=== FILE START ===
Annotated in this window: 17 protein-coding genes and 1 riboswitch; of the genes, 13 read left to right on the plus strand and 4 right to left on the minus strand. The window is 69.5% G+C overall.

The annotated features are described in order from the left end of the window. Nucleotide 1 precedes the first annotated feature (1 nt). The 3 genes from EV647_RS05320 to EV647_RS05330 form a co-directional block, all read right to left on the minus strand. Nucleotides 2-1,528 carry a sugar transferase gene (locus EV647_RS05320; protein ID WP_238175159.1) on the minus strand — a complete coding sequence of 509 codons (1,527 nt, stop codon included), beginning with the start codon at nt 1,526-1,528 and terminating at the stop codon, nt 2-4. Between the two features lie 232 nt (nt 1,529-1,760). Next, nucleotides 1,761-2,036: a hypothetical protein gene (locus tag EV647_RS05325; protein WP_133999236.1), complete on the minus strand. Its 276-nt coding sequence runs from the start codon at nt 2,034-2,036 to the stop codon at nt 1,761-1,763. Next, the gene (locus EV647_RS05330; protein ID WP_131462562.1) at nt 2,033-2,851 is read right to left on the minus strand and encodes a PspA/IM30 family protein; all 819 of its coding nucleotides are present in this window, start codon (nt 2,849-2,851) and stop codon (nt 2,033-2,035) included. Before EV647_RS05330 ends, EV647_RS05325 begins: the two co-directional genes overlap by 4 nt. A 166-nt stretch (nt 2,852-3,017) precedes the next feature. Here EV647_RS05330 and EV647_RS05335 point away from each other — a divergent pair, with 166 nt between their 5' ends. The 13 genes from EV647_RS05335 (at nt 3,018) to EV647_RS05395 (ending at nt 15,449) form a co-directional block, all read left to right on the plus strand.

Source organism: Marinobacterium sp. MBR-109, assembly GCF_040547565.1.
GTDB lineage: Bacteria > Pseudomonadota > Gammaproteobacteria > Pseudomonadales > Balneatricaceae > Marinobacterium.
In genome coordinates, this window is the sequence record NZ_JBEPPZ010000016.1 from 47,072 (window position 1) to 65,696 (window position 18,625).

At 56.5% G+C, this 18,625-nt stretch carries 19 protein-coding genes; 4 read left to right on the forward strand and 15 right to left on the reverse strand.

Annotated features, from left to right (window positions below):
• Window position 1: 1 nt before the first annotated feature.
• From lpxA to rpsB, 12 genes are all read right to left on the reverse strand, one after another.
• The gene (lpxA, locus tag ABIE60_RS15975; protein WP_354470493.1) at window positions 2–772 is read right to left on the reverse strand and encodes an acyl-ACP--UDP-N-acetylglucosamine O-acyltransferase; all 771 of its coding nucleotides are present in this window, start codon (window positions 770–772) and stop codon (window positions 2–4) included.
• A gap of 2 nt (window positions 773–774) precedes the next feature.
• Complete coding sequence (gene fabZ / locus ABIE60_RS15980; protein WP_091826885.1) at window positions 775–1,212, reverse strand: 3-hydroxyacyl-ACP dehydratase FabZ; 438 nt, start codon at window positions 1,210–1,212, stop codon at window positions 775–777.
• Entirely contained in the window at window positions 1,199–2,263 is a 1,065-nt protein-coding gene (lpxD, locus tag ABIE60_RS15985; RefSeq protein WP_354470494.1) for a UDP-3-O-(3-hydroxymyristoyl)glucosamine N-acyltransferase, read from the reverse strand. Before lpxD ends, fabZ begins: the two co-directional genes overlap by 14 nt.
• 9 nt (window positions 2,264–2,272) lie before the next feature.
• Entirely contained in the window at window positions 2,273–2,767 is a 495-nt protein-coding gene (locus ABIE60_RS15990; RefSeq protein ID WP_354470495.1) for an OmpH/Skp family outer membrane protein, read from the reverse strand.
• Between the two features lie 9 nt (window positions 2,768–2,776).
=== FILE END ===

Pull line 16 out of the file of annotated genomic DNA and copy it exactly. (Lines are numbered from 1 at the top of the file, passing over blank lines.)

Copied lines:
• Between the two features lie 9 nt (window positions 2,768–2,776).